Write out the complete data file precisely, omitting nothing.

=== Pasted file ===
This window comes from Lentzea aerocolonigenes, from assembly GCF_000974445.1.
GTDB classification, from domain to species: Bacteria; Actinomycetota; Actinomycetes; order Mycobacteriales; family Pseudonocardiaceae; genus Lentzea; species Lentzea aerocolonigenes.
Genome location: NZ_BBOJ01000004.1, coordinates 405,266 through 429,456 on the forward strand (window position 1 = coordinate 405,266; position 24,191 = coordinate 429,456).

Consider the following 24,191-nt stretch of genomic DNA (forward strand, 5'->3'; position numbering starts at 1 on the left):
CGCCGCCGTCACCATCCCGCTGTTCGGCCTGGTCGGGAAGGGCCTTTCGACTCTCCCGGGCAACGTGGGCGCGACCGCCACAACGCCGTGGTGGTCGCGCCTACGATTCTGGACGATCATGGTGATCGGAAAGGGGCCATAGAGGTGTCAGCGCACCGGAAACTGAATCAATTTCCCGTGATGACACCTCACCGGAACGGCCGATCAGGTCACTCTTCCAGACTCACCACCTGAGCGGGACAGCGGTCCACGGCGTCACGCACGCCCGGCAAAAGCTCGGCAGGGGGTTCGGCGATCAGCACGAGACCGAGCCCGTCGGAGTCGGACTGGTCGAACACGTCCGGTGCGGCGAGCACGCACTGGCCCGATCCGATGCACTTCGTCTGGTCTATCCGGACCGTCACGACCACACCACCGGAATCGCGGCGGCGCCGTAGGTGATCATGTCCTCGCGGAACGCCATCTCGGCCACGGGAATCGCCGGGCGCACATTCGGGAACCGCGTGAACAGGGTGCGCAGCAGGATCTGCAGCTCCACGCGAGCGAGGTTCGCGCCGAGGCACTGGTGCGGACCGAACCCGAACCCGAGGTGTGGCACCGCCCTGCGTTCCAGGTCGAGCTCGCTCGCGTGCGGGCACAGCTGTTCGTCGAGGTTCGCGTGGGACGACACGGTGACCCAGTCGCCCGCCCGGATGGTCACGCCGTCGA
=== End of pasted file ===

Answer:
This window comes from Lentzea aerocolonigenes, from assembly GCF_000974445.1.
GTDB classification, from domain to species: Bacteria; Actinomycetota; Actinomycetes; order Mycobacteriales; family Pseudonocardiaceae; genus Lentzea; species Lentzea aerocolonigenes.
Genome location: NZ_BBOJ01000004.1, coordinates 405,266 through 429,456 on the forward strand (window position 1 = coordinate 405,266; position 24,191 = coordinate 429,456).

Consider the following 24,191-nt stretch of genomic DNA (forward strand, 5'->3'; position numbering starts at 1 on the left):
CGCCGCCGTCACCATCCCGCTGTTCGGCCTGGTCGGGAAGGGCCTTTCGACTCTCCCGGGCAACGTGGGCGCGACCGCCACAACGCCGTGGTGGTCGCGCCTACGATTCTGGACGATCATGGTGATCGGAAAGGGGCCATAGAGGTGTCAGCGCACCGGAAACTGAATCAATTTCCCGTGATGACACCTCACCGGAACGGCCGATCAGGTCACTCTTCCAGACTCACCACCTGAGCGGGACAGCGGTCCACGGCGTCACGCACGCCCGGCAAAAGCTCGGCAGGGGGTTCGGCGATCAGCACGAGACCGAGCCCGTCGGAGTCGGACTGGTCGAACACGTCCGGTGCGGCGAGCACGCACTGGCCCGATCCGATGCACTTCGTCTGGTCTATCCGGACCGTCACGACCACACCACCGGAATCGCGGCGGCGCCGTAGGTGATCATGTCCTCGCGGAACGCCATCTCGGCCACGGGAATCGCCGGGCGCACATTCGGGAACCGCGTGAACAGGGTGCGCAGCAGGATCTGCAGCTCCACGCGAGCGAGGTTCGCGCCGAGGCACTGGTGCGGACCGAACCCGAACCCGAGGTGTGGCACCGCCCTGCGTTCCAGGTCGAGCTCGCTCGCGTGCGGGCACAGCTGTTCGTCGAGGTTCGCGTGGGACGACACGGTGACCCAGTCGCCCGCCCGGATGGTCACGCCGTCGA